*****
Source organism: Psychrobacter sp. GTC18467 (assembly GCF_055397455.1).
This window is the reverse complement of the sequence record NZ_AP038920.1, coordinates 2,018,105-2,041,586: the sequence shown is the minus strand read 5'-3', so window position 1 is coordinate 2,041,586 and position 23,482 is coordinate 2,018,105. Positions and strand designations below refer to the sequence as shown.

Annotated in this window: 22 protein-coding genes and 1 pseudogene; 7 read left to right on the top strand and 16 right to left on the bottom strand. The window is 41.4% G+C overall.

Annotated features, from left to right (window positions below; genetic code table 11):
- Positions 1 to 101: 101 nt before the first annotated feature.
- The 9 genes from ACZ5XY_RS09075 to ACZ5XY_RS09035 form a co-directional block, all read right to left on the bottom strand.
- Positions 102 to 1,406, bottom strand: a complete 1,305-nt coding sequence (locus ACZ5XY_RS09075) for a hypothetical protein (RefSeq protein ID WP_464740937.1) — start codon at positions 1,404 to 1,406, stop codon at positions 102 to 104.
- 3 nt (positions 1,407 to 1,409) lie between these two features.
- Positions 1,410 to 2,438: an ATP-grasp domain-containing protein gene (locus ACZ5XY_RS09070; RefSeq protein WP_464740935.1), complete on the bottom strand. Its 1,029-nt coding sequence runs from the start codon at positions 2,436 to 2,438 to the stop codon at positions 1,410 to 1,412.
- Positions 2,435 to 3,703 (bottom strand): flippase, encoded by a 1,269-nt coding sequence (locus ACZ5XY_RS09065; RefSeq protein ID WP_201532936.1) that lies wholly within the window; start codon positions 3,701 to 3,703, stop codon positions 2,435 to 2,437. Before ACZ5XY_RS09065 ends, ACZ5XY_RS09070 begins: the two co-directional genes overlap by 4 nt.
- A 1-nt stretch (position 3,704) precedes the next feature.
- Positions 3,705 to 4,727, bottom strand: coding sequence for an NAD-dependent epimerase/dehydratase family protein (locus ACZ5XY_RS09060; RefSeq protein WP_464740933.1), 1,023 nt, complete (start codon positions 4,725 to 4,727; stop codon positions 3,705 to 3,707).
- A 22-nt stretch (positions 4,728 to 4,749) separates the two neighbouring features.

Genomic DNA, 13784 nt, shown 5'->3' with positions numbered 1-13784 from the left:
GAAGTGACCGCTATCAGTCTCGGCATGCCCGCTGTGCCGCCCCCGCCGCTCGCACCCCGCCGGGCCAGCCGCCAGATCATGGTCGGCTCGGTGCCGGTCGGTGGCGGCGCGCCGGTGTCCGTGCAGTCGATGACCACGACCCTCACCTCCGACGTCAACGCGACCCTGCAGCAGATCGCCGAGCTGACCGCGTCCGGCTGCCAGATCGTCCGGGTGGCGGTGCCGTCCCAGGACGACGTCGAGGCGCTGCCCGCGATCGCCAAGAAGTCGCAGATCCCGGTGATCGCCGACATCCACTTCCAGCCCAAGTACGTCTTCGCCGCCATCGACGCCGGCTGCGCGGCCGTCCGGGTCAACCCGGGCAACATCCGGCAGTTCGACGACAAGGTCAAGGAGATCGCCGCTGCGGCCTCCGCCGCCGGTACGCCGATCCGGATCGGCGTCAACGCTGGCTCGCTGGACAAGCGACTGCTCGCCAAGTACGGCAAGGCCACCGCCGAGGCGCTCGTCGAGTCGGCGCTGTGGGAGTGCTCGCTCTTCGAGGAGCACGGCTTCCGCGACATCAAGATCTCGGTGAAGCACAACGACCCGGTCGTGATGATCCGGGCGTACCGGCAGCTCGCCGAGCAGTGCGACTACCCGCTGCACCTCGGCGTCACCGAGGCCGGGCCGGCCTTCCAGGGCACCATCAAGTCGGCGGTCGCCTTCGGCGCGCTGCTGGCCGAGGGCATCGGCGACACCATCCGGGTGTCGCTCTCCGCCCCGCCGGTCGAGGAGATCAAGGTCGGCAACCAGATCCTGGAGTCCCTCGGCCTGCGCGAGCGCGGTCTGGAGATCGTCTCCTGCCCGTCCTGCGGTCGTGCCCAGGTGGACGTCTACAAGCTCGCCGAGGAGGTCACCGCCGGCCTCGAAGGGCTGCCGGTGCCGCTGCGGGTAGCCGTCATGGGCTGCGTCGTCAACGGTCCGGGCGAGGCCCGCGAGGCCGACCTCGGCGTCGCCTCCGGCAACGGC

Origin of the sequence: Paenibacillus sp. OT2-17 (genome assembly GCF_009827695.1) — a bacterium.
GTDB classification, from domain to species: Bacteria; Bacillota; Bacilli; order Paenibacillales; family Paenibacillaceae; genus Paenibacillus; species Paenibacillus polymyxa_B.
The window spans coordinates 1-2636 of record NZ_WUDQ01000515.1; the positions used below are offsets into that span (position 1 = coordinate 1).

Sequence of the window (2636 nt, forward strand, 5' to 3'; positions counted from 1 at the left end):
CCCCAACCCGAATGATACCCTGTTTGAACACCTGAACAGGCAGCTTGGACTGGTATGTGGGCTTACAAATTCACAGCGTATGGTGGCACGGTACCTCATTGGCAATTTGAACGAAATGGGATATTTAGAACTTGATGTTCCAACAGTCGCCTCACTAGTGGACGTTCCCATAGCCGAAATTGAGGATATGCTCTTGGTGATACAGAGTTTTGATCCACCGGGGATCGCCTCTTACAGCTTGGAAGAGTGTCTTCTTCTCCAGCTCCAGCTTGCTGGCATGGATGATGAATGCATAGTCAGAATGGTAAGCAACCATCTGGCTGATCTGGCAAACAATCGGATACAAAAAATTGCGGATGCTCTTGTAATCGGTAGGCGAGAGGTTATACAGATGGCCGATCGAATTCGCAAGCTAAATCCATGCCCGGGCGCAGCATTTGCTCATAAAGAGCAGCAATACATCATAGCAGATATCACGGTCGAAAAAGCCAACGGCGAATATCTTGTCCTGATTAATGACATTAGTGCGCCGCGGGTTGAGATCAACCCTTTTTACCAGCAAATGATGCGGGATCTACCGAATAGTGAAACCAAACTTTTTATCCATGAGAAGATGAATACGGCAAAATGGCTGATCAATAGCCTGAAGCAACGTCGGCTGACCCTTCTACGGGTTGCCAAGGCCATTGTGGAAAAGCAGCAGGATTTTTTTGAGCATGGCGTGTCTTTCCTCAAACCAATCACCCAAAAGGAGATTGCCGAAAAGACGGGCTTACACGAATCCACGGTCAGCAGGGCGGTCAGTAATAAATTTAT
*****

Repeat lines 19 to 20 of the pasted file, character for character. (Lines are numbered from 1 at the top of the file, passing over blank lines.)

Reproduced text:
Sequence of the window (2636 nt, forward strand, 5' to 3'; positions counted from 1 at the left end):
CCCCAACCCGAATGATACCCTGTTTGAACACCTGAACAGGCAGCTTGGACTGGTATGTGGGCTTACAAATTCACAGCGTATGGTGGCACGGTACCTCATTGGCAATTTGAACGAAATGGGATATTTAGAACTTGATGTTCCAACAGTCGCCTCACTAGTGGACGTTCCCATAGCCGAAATTGAGGATATGCTCTTGGTGATACAGAGTTTTGATCCACCGGGGATCGCCTCTTACAGCTTGGAAGAGTGTCTTCTTCTCCAGCTCCAGCTTGCTGGCATGGATGATGAATGCATAGTCAGAATGGTAAGCAACCATCTGGCTGATCTGGCAAACAATCGGATACAAAAAATTGCGGATGCTCTTGTAATCGGTAGGCGAGAGGTTATACAGATGGCCGATCGAATTCGCAAGCTAAATCCATGCCCGGGCGCAGCATTTGCTCATAAAGAGCAGCAATACATCATAGCAGATATCACGGTCGAAAAAGCCAACGGCGAATATCTTGTCCTGATTAATGACATTAGTGCGCCGCGGGTTGAGATCAACCCTTTTTACCAGCAAATGATGCGGGATCTACCGAATAGTGAAACCAAACTTTTTATCCATGAGAAGATGAATACGGCAAAATGGCTGATCAATAGCCTGAAGCAACGTCGGCTGACCCTTCTACGGGTTGCCAAGGCCATTGTGGAAAAGCAGCAGGATTTTTTTGAGCATGGCGTGTCTTTCCTCAAACCAATCACCCAAAAGGAGATTGCCGAAAAGACGGGCTTACACGAATCCACGGTCAGCAGGGCGGTCAGTAATAAATTTAT